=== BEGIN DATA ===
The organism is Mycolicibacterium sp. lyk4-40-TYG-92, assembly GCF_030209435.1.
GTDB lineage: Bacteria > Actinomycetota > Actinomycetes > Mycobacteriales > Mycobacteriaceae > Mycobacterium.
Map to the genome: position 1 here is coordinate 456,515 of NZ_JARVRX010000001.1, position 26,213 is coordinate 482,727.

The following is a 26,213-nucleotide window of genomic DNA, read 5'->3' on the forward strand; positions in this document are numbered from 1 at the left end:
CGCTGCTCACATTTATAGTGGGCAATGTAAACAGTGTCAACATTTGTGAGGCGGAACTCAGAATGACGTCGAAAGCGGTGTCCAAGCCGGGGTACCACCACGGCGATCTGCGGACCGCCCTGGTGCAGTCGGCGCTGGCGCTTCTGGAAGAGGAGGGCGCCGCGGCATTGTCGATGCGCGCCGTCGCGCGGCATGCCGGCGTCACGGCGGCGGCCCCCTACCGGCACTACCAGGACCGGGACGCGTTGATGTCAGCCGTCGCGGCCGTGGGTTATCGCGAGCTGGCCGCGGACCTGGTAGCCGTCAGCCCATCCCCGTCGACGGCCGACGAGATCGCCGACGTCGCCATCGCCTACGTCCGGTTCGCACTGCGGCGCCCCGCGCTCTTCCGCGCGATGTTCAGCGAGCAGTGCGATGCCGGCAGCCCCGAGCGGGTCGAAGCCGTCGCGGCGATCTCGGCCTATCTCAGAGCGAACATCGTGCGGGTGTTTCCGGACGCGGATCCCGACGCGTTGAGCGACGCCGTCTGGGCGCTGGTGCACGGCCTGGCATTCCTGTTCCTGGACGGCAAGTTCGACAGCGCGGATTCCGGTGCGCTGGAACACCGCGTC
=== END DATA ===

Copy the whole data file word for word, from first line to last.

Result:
The organism is Mycolicibacterium sp. lyk4-40-TYG-92, assembly GCF_030209435.1.
GTDB lineage: Bacteria > Actinomycetota > Actinomycetes > Mycobacteriales > Mycobacteriaceae > Mycobacterium.
Map to the genome: position 1 here is coordinate 456,515 of NZ_JARVRX010000001.1, position 26,213 is coordinate 482,727.

The following is a 26,213-nucleotide window of genomic DNA, read 5'->3' on the forward strand; positions in this document are numbered from 1 at the left end:
CGCTGCTCACATTTATAGTGGGCAATGTAAACAGTGTCAACATTTGTGAGGCGGAACTCAGAATGACGTCGAAAGCGGTGTCCAAGCCGGGGTACCACCACGGCGATCTGCGGACCGCCCTGGTGCAGTCGGCGCTGGCGCTTCTGGAAGAGGAGGGCGCCGCGGCATTGTCGATGCGCGCCGTCGCGCGGCATGCCGGCGTCACGGCGGCGGCCCCCTACCGGCACTACCAGGACCGGGACGCGTTGATGTCAGCCGTCGCGGCCGTGGGTTATCGCGAGCTGGCCGCGGACCTGGTAGCCGTCAGCCCATCCCCGTCGACGGCCGACGAGATCGCCGACGTCGCCATCGCCTACGTCCGGTTCGCACTGCGGCGCCCCGCGCTCTTCCGCGCGATGTTCAGCGAGCAGTGCGATGCCGGCAGCCCCGAGCGGGTCGAAGCCGTCGCGGCGATCTCGGCCTATCTCAGAGCGAACATCGTGCGGGTGTTTCCGGACGCGGATCCCGACGCGTTGAGCGACGCCGTCTGGGCGCTGGTGCACGGCCTGGCATTCCTGTTCCTGGACGGCAAGTTCGACAGCGCGGATTCCGGTGCGCTGGAACACCGCGTC